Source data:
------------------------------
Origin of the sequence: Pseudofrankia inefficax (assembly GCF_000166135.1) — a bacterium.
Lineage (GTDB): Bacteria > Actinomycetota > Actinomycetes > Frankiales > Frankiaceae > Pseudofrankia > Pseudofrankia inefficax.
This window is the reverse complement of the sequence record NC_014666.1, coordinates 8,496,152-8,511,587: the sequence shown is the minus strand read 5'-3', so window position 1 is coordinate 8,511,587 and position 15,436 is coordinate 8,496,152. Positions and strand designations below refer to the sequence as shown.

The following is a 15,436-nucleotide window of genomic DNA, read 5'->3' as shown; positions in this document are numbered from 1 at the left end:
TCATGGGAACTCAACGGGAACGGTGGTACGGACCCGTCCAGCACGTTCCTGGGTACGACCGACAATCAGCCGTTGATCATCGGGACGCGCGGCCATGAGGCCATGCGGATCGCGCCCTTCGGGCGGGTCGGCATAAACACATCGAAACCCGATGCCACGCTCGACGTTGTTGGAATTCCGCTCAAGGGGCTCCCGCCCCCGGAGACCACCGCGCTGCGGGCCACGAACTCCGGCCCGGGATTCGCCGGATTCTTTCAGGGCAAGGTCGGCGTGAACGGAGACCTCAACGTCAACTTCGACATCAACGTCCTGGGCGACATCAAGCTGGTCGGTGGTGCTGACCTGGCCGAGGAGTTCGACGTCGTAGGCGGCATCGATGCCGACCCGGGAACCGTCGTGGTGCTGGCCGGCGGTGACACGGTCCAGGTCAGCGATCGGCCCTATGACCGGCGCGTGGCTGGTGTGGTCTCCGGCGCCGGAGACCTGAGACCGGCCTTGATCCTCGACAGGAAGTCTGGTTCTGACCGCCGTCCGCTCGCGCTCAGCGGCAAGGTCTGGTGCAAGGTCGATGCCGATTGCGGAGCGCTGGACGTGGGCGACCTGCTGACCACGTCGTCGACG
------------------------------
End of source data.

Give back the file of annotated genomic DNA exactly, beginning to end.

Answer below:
Origin of the sequence: Pseudofrankia inefficax (assembly GCF_000166135.1) — a bacterium.
Lineage (GTDB): Bacteria > Actinomycetota > Actinomycetes > Frankiales > Frankiaceae > Pseudofrankia > Pseudofrankia inefficax.
This window is the reverse complement of the sequence record NC_014666.1, coordinates 8,496,152-8,511,587: the sequence shown is the minus strand read 5'-3', so window position 1 is coordinate 8,511,587 and position 15,436 is coordinate 8,496,152. Positions and strand designations below refer to the sequence as shown.

The following is a 15,436-nucleotide window of genomic DNA, read 5'->3' as shown; positions in this document are numbered from 1 at the left end:
TCATGGGAACTCAACGGGAACGGTGGTACGGACCCGTCCAGCACGTTCCTGGGTACGACCGACAATCAGCCGTTGATCATCGGGACGCGCGGCCATGAGGCCATGCGGATCGCGCCCTTCGGGCGGGTCGGCATAAACACATCGAAACCCGATGCCACGCTCGACGTTGTTGGAATTCCGCTCAAGGGGCTCCCGCCCCCGGAGACCACCGCGCTGCGGGCCACGAACTCCGGCCCGGGATTCGCCGGATTCTTTCAGGGCAAGGTCGGCGTGAACGGAGACCTCAACGTCAACTTCGACATCAACGTCCTGGGCGACATCAAGCTGGTCGGTGGTGCTGACCTGGCCGAGGAGTTCGACGTCGTAGGCGGCATCGATGCCGACCCGGGAACCGTCGTGGTGCTGGCCGGCGGTGACACGGTCCAGGTCAGCGATCGGCCCTATGACCGGCGCGTGGCTGGTGTGGTCTCCGGCGCCGGAGACCTGAGACCGGCCTTGATCCTCGACAGGAAGTCTGGTTCTGACCGCCGTCCGCTCGCGCTCAGCGGCAAGGTCTGGTGCAAGGTCGATGCCGATTGCGGAGCGCTGGACGTGGGCGACCTGCTGACCACGTCGTCGACG